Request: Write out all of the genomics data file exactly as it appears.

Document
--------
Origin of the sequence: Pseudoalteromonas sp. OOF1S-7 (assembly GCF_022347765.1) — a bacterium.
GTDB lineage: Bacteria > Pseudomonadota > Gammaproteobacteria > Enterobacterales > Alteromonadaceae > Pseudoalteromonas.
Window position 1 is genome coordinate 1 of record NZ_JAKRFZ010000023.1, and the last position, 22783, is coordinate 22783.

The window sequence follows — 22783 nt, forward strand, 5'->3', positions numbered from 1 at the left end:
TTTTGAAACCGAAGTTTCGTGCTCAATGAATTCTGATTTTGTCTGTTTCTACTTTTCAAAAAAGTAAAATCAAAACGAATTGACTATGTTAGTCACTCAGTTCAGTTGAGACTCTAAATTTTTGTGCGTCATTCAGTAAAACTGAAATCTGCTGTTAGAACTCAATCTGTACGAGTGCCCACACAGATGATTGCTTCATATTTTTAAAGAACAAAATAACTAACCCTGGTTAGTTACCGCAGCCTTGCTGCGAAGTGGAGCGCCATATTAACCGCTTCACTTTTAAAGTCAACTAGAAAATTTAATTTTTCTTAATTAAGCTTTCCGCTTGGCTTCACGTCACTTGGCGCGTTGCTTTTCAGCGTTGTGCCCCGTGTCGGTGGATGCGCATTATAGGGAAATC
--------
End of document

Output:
Origin of the sequence: Pseudoalteromonas sp. OOF1S-7 (assembly GCF_022347765.1) — a bacterium.
GTDB lineage: Bacteria > Pseudomonadota > Gammaproteobacteria > Enterobacterales > Alteromonadaceae > Pseudoalteromonas.
Window position 1 is genome coordinate 1 of record NZ_JAKRFZ010000023.1, and the last position, 22783, is coordinate 22783.

The window sequence follows — 22783 nt, forward strand, 5'->3', positions numbered from 1 at the left end:
TTTTGAAACCGAAGTTTCGTGCTCAATGAATTCTGATTTTGTCTGTTTCTACTTTTCAAAAAAGTAAAATCAAAACGAATTGACTATGTTAGTCACTCAGTTCAGTTGAGACTCTAAATTTTTGTGCGTCATTCAGTAAAACTGAAATCTGCTGTTAGAACTCAATCTGTACGAGTGCCCACACAGATGATTGCTTCATATTTTTAAAGAACAAAATAACTAACCCTGGTTAGTTACCGCAGCCTTGCTGCGAAGTGGAGCGCCATATTAACCGCTTCACTTTTAAAGTCAACTAGAAAATTTAATTTTTCTTAATTAAGCTTTCCGCTTGGCTTCACGTCACTTGGCGCGTTGCTTTTCAGCGTTGTGCCCCGTGTCGGTGGATGCGCATTATAGGGAAATC